2018 will also see HR continue to migrate from its traditional administrative role to one that is heavily integrated into organizational leadership and management. As previously discussed, technology will play a critical role in this process, streamlining HR functions to free departmental resources that can be devoted to more analytical and strategic functions.
Of course, technology will provide the reporting and insights that will drive those newly expanded strategic HR functions. For instance, Hyphen's platform will allow organizations to segment employee feedback by departments and teams, providing the ability to automatically communicate any problem areas directly and quickly to management.
This type of strategic consulting will increase HR's importance across various departments within a company. Likewise, technology platforms can accomplish similar results in performance management throughout the different layers and functions of an organization. Using people analytics as its foundation, performance management will identify the characteristics of top-performing people and teams to better inform recruitment as well as people and team development.
As a result of these new and expanded roles, HR should redefine its position and purpose within a company to become more of a strategic business partner rather than just a conduit for top management. Becoming a champion for employees rather than executives will be an important component to redesigning and maintaining more satisfying employee journeys.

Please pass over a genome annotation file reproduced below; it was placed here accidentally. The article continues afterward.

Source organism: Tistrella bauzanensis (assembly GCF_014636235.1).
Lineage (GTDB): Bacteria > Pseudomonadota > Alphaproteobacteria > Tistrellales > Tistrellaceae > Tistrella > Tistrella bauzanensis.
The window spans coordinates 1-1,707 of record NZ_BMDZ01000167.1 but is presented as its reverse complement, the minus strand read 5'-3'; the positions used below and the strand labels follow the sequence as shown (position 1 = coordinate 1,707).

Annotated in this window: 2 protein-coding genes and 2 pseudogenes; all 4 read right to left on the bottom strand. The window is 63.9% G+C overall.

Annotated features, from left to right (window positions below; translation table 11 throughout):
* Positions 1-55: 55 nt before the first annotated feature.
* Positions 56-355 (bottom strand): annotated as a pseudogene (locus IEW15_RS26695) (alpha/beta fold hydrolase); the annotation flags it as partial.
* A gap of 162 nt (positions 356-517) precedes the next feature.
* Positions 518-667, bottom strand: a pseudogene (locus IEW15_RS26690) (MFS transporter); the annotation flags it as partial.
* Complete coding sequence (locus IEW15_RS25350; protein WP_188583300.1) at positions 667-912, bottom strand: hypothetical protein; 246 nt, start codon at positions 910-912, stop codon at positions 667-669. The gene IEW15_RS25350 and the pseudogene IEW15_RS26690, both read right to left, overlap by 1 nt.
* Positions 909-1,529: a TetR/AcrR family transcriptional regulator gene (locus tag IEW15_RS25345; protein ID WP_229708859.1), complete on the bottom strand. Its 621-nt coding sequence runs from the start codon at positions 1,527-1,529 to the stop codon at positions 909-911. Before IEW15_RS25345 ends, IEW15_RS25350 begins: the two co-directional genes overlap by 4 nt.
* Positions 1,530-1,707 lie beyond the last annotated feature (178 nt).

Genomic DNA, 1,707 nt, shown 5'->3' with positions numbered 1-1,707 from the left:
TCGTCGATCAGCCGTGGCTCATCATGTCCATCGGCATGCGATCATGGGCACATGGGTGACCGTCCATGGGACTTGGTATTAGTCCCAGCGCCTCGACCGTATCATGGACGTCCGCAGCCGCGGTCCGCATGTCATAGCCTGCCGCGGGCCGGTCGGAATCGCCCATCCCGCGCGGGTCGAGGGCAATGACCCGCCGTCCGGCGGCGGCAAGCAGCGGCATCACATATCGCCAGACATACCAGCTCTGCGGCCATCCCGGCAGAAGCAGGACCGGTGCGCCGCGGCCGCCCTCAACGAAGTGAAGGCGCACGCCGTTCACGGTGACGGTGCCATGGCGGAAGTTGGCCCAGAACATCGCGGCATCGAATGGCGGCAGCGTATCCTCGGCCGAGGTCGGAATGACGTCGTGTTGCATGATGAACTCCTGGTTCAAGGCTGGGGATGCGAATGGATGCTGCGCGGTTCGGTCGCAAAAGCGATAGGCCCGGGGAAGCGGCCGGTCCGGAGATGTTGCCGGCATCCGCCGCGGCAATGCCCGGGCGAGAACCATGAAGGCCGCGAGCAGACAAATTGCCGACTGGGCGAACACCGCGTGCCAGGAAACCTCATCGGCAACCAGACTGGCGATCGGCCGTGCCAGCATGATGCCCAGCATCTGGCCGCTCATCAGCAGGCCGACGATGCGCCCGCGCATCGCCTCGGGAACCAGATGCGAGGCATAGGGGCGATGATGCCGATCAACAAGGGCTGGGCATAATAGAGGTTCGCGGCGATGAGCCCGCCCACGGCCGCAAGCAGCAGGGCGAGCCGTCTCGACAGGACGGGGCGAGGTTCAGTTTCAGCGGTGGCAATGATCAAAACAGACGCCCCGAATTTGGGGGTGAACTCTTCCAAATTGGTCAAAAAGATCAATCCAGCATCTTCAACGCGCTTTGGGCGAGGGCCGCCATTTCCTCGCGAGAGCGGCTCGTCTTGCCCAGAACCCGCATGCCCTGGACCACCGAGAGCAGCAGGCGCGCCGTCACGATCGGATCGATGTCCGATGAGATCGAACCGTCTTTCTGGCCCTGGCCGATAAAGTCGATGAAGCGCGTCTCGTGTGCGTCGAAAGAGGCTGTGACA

Although not a new phenomenon, millennials will continue to exert their ever-growing power within the workforce. Already the largest labor segment, HR departments will continue to develop more effective ways of attracting and accommodating the particular needs and demands of millennials.
Just because millennials represent the biggest portion of the workforce, however, doesn't mean they collectively possess a well-rounded skill set at this time. No matter the source of the skill gaps, HR will need to significantly expand employee development systems to not only increase skill sets and knowledge bases but also transform systems to better prepare organizations for the particular work intricacies of younger generations.
Also, given the prevalence of turnover in the modern workforce – particularly with respect to millennials– multi-decade careers with a single organization are no longer realistic. For that reason, HR must rapidly improve talent pipelines to seamlessly fill in voids created by high turnover rates.
Although discussed in greater detail in our previous pieces concerning millennial engagement, HR must adopt and adapt to the specific needs and concerns of a young and powerful generation. Using employee engagement as an example, 80% of millennials want regular feedback on their work performance, a distinct departure from more traditional models.
Building on the notion of drastically expanded employee feedback procedures for millennials, the old-fashioned annual engagement survey has become an antiquated, imprecise, and skewed source of people data. Instead, HR needs to develop the ability to read employee experience cues in real time using a combination of top-down – management directed feedback – as well as bottom-up feedback that is open-ended and crowdsourced.